US (1955) Dir. Delbert Mann
What is it with Italian mothers and their sons? They want them to get married and have a family of their own but don’t want them to have a life of their own. I suppose this isn’t exclusive to Italian families but for the sake of the titular singleton of this Oscar winning film it is, though we should be thankful this Italian family is nothing like the Corleones.
34-year old Marty Piletti (Ernest Borgnine) is a popular, hard working, loyal butcher but his awkwardness around women means he is still single, while his younger brothers and sisters are all married, some with children. If he is not getting it from his customers, Marty is being harangued by his mother Theresa (Esther Minciotti) for not having found a wife.
One night, whilst out with his best friend Angie (Joe Mantell) at a dance club, Marty is offered five dollars to take a “dog” off the hands of a disingenuous playboy. Seeing the girl due to be dumped, plain schoolteacher Clara (Betsy Blair) Marty asks her to dance and hits it off with her. But whilst Marty thinks he may have finally found the one, his friends and family are less enthusiastic about Clara.
Marty might seem like your average, gentle “boy meets girl” romantic drama from post war Hollywood, but it actually carries a lot of weight in its subtext, regarding prejudice, changes in family values, peer pressure and chauvinism. Originally written for a TV play that aired two years earlier, Paddy Chayefsky’s story is set in a world that is on the cusp of the rock & roll explosion when the young were determined to find their own identities.
That Marty and his friends are all around the same age and not rebellious teens dates the scenario of freewheeling men still hampered by their mothers somewhat, despite the core premise being built around the idea of a thirty-something man being a disgrace for being single. We’ve come such a long way in this respect that being unmarried at this age is hardly a crime anymore.
As suggested earlier, the significance of the principal players all being Italian-Americans passes for cultural exploration in 1950’s Hollywood, and surprisingly doesn’t adhere to the spaghetti eating stereotypes with Chico Marx like accents either. With no patriarch in sight, the head of the household is the mother, and they have been brought up believing a mother’s role is to cook and clean for their kids to the end.
Via a subplot involving Marty’s cousin Tommy (Jerry Paris) and his mother, Theresa’s sister Catherina (Augusta Ciolli) this is explored in some detail, and doesn’t paint either of them in much of a good light. Tommy and his wife Virginia (Karen Steele) have just had a baby but Catherine keep interfering, driving Virginia up the wall, but Tommy takes his mother’s side instead, creating a further wedge between them.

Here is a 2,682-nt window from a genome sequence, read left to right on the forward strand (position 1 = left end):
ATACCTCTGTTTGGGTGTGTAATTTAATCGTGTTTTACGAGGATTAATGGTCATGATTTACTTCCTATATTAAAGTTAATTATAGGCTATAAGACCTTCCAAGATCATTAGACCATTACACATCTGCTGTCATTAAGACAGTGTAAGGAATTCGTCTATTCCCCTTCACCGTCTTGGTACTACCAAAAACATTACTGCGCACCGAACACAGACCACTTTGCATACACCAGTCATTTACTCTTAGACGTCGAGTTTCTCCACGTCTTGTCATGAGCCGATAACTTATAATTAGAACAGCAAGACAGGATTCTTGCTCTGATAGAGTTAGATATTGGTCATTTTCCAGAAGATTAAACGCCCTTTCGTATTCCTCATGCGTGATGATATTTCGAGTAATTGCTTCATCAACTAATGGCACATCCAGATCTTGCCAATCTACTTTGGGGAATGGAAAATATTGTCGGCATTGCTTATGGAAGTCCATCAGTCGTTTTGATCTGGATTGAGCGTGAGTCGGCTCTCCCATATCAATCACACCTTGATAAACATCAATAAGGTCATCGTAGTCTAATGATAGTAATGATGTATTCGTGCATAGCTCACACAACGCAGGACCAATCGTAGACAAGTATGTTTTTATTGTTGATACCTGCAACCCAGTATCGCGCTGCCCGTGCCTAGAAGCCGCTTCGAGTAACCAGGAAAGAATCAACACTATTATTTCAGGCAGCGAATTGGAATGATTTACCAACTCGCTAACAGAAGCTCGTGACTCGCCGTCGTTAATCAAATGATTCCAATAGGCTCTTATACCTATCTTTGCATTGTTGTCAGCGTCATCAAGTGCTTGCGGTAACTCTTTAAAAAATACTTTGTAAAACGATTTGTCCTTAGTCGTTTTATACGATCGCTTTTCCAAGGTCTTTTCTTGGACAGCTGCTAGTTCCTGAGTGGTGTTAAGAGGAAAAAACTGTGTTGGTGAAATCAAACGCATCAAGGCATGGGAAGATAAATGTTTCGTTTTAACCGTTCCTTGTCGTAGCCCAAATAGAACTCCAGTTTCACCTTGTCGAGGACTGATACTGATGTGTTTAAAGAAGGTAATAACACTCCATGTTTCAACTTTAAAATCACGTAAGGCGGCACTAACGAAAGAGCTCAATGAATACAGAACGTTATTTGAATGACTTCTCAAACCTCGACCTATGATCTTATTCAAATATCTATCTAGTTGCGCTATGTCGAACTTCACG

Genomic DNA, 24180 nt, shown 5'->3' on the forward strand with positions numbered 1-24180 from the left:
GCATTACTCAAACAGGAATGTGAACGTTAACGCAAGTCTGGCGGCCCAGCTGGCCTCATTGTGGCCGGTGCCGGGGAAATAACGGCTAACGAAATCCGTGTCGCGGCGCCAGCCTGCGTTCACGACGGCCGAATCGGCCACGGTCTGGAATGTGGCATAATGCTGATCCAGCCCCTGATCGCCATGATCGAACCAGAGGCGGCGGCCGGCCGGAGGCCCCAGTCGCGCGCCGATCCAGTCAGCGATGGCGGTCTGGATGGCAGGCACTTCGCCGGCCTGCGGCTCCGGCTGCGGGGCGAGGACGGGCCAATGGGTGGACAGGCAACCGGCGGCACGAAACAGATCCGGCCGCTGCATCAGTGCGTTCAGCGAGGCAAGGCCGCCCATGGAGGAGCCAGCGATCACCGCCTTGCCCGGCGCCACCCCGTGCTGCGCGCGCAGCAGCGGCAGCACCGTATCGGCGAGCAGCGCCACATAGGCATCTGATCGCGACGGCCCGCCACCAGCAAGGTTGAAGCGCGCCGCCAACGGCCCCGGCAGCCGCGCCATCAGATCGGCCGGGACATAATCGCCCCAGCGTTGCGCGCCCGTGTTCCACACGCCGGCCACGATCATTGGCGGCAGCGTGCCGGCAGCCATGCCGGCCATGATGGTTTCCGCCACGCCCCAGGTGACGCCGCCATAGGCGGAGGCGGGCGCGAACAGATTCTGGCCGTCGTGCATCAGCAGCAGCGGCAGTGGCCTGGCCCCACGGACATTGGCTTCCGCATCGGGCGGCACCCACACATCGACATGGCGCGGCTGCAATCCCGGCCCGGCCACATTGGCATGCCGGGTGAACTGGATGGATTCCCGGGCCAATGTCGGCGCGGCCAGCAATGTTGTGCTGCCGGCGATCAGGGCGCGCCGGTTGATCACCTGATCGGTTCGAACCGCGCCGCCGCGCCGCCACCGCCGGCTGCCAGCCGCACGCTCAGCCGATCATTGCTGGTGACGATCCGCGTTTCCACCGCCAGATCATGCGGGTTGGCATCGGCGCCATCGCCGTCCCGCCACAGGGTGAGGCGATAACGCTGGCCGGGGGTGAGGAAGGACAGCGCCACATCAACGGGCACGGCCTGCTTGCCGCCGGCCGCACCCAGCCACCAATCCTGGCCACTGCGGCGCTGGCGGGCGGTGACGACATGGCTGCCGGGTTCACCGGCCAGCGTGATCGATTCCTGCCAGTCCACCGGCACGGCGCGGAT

It is implied here Italians take their filial piety very seriously and the rest of us don’t, explaining why Theresa tries to encourage Marty to find a nice Italian girl when Clara suggests children are entitled to live their own lives once they fly the coop and mother’s should be able to do the same. Another handy reminder this was the 1950s and how much progress we’ve made since then.
Clara endures a lot worse ignominy courtesy of Angie and Marty’s other friends, quick to dismiss her unassuming looks to Marty’s face, referring to her as a “dog”, whilst Angie blanks her when they first meet, since Marty scored he didn’t. Elsewhere, Marty is invited to join some of the others for a party with some up for it nurses, his mate telling him to ditch Clara for a sure thing, something that sadly hasn’t changed over time.
Being a product of the comparatively tame 50’s means the bite behind such scenes only leaves some seep marks whereas has this been made today, the vitriol would be deeply uncomfortable and draw plenty of blood. Not that it isn’t appalling enough under such restrained circumstances but it does posit Marty as the good guy he is, respectful and not burdened by superficiality.
This makes Marty sound too good to be true, but in reality, as genuine as he is, Marty is also naïve, lacking in self-esteem and susceptible to peer pressure and his male urges. Having spent a pleasant evening with Clara, he almost blows it by clumsily going in for a kiss which she rejects, and he takes badly and shows signs of frustration. Oddly enough, as annoyed as we should be with Marty for this we also sympathise with him for making a mess of something due to his inexperience.
Within the context of the story, Clara is little more than the means to an end, but what an end. Certainly it is abrupt and left wide open for us to draw our own conclusions, but the vey gist of the whole story comes down to the impassioned speech Marty delivers ahead of this optimistic denouement. It’s neither preachy, sentimental, or reductive but it is accurate, truthful, and precise, hitting the bullseye with every beat.
Given when Marty was made, director Delbert Mann harnesses a distant reflection of Italian cinema’s neo-realism of the same period, in the film’s rawness and the pervasive honesty of the characters, whether we agree with them or not. Ernest Borgnine won an Oscar for playing Marty and well deserved it was, bringing out the layers of pathos and insecurity hidden behind his chubby smile and warm personality in creating a somewhat inspirational everyman hero.
Running a brisk 90-minutes, Marty may be a sprint but it is rich in texture, found in the prickly personalities of the cast, the louche telling of the everyday situations they are caught in and the hope it engenders. Don’t let the age or runtime fool you, this is no fluff piece and its themes are still vital today.